Side Effects and Tolerance of Using Racecadotril for Acute Diarrhea in Children

The most common side effects of racecadotril were urticaria and vomiting. In Santos et al. 's study, there was one patient from the oral rehydration group + racecadotril who experienced an increase in serum transaminase, which required hospitalization. Other side effects of racecadotril include abdominal distension, abdominal pain, and constipation. However, these side effects were not significantly different from that of patients who received the placebo.

A meta-analysis that included data from 5 studies (total sample 949) showed no significant difference in racecadotril's side effects compared to placebo. In terms of safety for use, racecadotril is well tolerated by pediatric patients three months of age and over.

Avoid using racecadotril in patients with fructose intolerance, sucrase-isomaltase deficiency, and malabsorption syndrome. Why? Because the sachets contain sucrose content. Racecadotril should also not be given to patients with a history of allergy to racecadotril and children <1 month of age. There are not enough studies regarding the administration of racecadotril in patients with kidney or hepatic disorders.


Comparison with Other Antidiarrheal Drugs

Other antidiarrheal drugs such as adsorbents (attapulgite, kaolin, smectite), antimotility (loperamide), and Bismuth subsalicylate, have the potential to cause serious side effects in children, so their use is not recommended. The side effect of abdominal distension is a side effect that often occurs when using this group of drugs.

Providing loperamide is not recommended in children. Why? Because of its potential antimotility effects, which can cause constipation after acute diarrhea. On the other hand, racecadotril does not affect intestinal motility. Various studies have shown that the constipation incidence due to using loperamide is significantly higher than racecadotril. The other side effects incidence was also lower in the racecadotril group than in loperamide.

Use of Racecadotril in Various Countries

The use of racecadotril as a symptomatic therapy for diarrhea has been carried out in European countries since two decades ago. In the United Kingdom, racecadotril therapy has been approved as a symptomatic adjunct therapy for acute diarrhea in children (> 3 months) since 2012. The European Society of Paediatric Gastroenterology, Hepatology, and Nutrition also state that racecadotril can be used in treating acute diarrhea in children.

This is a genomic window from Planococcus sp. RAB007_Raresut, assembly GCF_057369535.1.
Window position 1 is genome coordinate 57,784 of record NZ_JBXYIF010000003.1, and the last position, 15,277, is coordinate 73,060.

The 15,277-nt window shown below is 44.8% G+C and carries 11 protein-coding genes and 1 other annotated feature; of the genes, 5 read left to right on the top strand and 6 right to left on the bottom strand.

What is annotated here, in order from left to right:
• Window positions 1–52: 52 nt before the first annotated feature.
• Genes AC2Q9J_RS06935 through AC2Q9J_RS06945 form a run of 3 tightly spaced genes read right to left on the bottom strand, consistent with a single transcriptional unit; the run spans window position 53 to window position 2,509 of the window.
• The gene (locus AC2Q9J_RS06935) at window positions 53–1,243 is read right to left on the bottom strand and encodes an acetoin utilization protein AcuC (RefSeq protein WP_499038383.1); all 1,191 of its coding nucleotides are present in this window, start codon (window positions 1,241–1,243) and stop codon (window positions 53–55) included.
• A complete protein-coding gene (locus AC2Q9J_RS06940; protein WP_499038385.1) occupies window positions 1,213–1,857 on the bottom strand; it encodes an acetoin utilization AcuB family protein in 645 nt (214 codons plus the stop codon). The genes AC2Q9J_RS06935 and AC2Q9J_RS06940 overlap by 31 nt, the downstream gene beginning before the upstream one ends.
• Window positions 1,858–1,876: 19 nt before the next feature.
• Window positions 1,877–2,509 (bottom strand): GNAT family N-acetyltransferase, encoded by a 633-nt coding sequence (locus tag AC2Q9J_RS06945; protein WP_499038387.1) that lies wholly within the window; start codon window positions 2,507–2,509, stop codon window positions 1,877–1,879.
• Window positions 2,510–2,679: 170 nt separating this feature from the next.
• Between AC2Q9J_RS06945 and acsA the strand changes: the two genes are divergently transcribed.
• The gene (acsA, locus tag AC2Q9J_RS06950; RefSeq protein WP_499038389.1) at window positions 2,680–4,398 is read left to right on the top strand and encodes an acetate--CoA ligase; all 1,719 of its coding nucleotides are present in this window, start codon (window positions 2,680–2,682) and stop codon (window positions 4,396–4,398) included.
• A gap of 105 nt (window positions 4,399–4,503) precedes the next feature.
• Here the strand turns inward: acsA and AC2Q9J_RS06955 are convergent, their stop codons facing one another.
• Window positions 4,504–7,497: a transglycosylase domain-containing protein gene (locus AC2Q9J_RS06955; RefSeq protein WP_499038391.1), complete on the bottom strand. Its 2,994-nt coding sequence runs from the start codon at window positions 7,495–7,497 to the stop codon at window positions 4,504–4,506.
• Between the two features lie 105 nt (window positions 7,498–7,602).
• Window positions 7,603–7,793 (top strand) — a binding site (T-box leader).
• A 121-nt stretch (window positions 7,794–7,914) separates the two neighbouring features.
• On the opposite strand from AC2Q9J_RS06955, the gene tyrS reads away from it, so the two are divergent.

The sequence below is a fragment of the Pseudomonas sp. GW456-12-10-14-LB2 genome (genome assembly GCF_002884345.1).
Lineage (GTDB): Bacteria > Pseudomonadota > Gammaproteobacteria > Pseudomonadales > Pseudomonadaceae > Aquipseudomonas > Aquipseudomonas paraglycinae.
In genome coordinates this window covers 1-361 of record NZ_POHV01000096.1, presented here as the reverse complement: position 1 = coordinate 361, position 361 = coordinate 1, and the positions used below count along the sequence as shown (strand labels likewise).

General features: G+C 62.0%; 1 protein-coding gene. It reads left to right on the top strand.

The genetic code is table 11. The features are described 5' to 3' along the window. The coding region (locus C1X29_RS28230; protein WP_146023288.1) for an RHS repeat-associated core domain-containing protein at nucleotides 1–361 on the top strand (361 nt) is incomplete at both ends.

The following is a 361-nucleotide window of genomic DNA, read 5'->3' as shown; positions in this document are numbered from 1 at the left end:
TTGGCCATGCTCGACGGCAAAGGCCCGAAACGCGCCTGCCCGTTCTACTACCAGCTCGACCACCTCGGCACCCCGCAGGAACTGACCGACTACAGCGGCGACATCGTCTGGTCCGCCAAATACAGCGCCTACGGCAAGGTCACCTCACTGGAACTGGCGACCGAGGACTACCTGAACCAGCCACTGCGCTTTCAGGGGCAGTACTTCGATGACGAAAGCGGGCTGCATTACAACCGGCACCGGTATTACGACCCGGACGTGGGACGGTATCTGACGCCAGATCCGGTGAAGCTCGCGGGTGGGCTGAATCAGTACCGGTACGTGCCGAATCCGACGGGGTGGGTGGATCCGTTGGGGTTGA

Apart from European countries, racecadotril has also been used in various South American and Asian countries. Usually, giving Racecadotril is if standard therapy for acute diarrhea (oral rehydration) does not provide significant clinical improvement.

Racecadotril for children is available in granule form for oral suspension in sachets of 10 mg and 30 mg dosages. Racecadotril in the granule dosage form can be mixed with food or dissolved in water and then given to children.

The dose of racecadotril for children is 1.5 mg/kg/dose and given three times a day. The administration is carried out at fixed intervals and does not follow diarrhea's frequency, like other antidiarrheal drugs. The treatment duration in various studies is five days or up to 2 times normal defecation in children. Maximum racecadotril treatment is given for seven days.

There are proposals to include racecadotril as part of the treatment of acute diarrhea in children because scientific evidence shows that the effectiveness in relieving diarrhea symptoms, reduces treatment costs, and has an excellent safety profile and tolerance in children> 3 months of age. However, to date, the WHO management guidelines do not recommend the administration of any antidiarrheal drugs for children <5 years of age.

In Malaysia, racecadotril has been recognized as a symptomatic adjunct therapy for acute diarrhea in children> 3 months of age. Complement primary oral rehydration therapy and other standard therapies for acute diarrhea if these standard therapies are not sufficient to improve the patient's clinical condition, or there is no specific therapy for the cause of diarrhea.

Conclusion
Various existing scientific evidence shows that racecadotril has a good efficacy and safety profile as an adjunct therapy for oral rehydration in pediatric diarrhea cases. However, the quality of this scientific evidence is low to moderate, and some studies do not show the efficacy of racecadotril in treating diarrhea in children. Therefore, further studies with a larger scale are still needed before recommend to use racecadotril routinely to manage diarrhea in children. Until now, the guidelines for managing children's diarrhea issued by WHO have not included racecadotril as a routine therapy for cases of childhood diarrhea.